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Political chessboard

July 28, 2015


The writer is a political and development economist.
The writer is a political and development economist.

PAKISTANI politics has changed dramatically recently. In 2014, the conservatives were badly fractured, with Pakistan’s three biggest conflicts raging among social, political and economic conservatives (PML-N vs. the army; the army vs. TTP; PML-N vs. PTI).

Since then, the army has largely vanquished the TTP and tamed the PML-N. Nawaz Sharif, who famously refused dictation in 1993, is accepting dictation today. The PTI-PML tussle has ebbed. Thus, Pakistani conservatism has become far more cohesive today — under army leadership as in the 1980s. Rawalpindi, Aabpara, Raiwind, Muridke, Akora Khattak, D.I. Khan and perhaps even Jhang are cooperating, with Bani Gala and Mansoora waiting wearily for a nod from Rawalpindi.

Conservative parties like the PML-N, PTI, JUI-F and JI won 90 per cent plus of Punjab and KP’s national seats. Centrist parties like the PPP, MQM, NP and PkMAP won 80pc plus of the national seats in Sindh and Balochistan. Except Karachi, poverty in Sindh and Balochistan is higher than in Punjab and KP. Punjabi, Pakhtun and Hazarawal elites dominate Pakistan’s politics, military and bureaucracy while southern Sindhi, Mohajir and Baloch groups remain marginalised there.

Travel from Islamabad to Peshawar, Abbottabad, Faisalabad and Lahore can be done easily within a few hours mostly on good motorways whereas travel to Karachi and Quetta depends on unreliable PIA flights. This geographical distance creates mental distances too. Thus, there is much greater cohesion and interaction among northern elites and masses while southern elites and masses are less powerful and also highly divided.

Tensions have increased between northern and southern elites.

Cushy jobs, lucrative contracts and profitable permits flow much more easily among northern elites compared to southern elites. The electoral competitiveness federally of the PPP-led centrist coalition till recently provided some sense of political inclusiveness to southern groups. But with the PPP’s decline federally, the chances of southern centrist parties coming to power centrally soon are non-existent. American conservatives dream of a permanent conservative majority; Pakis­tani conservatives have already achieved it.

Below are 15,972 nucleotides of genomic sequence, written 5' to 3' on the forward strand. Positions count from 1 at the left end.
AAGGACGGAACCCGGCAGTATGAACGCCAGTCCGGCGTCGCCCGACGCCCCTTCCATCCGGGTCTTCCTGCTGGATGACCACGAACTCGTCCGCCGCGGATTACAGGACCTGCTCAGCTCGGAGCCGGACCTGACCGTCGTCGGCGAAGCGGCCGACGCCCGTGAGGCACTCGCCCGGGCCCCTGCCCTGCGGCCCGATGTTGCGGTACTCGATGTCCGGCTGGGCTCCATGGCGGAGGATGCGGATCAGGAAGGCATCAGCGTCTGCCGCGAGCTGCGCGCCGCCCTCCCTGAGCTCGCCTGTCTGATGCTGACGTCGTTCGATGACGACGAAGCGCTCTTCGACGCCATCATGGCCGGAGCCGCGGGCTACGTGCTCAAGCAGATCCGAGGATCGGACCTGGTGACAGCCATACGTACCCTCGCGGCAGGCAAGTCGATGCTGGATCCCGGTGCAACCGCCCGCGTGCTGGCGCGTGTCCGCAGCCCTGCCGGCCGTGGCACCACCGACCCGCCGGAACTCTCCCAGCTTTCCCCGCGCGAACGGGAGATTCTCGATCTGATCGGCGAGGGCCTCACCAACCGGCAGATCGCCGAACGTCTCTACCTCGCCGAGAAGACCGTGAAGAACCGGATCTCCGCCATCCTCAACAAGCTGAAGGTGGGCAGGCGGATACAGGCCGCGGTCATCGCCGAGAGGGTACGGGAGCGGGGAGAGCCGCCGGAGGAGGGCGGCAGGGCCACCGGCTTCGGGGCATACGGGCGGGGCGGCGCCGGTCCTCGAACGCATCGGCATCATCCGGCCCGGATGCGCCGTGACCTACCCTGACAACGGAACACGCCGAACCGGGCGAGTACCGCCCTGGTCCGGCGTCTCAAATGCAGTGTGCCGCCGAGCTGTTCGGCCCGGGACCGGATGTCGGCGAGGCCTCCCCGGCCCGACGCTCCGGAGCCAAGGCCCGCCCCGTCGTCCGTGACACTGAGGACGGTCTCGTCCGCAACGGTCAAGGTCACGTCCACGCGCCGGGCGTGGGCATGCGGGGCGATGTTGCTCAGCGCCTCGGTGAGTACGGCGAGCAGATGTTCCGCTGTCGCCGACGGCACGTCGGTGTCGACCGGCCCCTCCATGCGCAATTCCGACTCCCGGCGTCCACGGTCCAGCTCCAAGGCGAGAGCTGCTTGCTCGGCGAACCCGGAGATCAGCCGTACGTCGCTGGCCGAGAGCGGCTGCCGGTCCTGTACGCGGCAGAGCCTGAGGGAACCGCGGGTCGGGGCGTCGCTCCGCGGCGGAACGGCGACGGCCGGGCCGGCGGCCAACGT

Of late, tensions have increased between northern and southern elites. The army had already been fighting Baloch militants for over a decade. Now, it is also targeting leading Sindh-based political parties, seemingly beyond targeting corruption and violence. With a second strong conservative party having emerged for the establishment to play off against the PML-N, the centrist PPP and MQM have lost their political value for it, and can now be squeezed.

Perhaps more common than battles between right and wrong in life are dilemmas creating battles between two rights or two wrongs. There is firstly the undeniable wrong represented by the PPP’s monumental incompetence and corruption and MQM’s violence. However, most Sindhis and Mohajirs still support them. Ethnic groups in KP and Punjab higher up in the pecking order in the federation support parties promise narrow, technically-defined good governance which ignores ethnic and class inequities underpinning the federation.

Those in Sindh and Balochistan rightly recognise that improvements in their group pecking orders will provide greater pay-offs to them than this narrowly-defined good governance. They support the PPP, MQM and nationalist Baloch parties, which champion ethnic rights. In reality, the promises of all parties are largely false.

The second, equally undeniable wrong is represented by those who control and perpetuate an inequitable federation and who are now aggressively targeting all southern ethnic representative groups. Who should one oppose in this battle of two wrongs: both or the greater of the two wrongs? The latter, according to Italian Marxist thinker Gramsci, are those controlling the rules of the overall unjust system rather than those scavenging its corners for personal benefits. Those controlling systems can set rules which enrich them, without committing crude and visible corruption. Those scavenging the system can only do the latter.

There is, of course, the third alternative where both the federation’s inequities and corruption and violence are addressed together. However, such superior alternatives do not germinate easily in conservative minds given the fundamental intellectual coordinates of conservatism: parochialism, greed, limited perspectives and dubious ethics.

While this north-south divide in Pakistan will never reach the epic proportions of the East-West divide earlier, given geographical proximity and internal southern divisions, it may continue plaguing Pakistan in the future. However, if history is any guide, this latest attempt by Pakistan’s conservative establishment to subjugate weaker groups — under the glossy and seductive cover of targeting corruption and violence — will likely fail too.

The writer is a political and development economist.

Published in Dawn, July 28th, 2015

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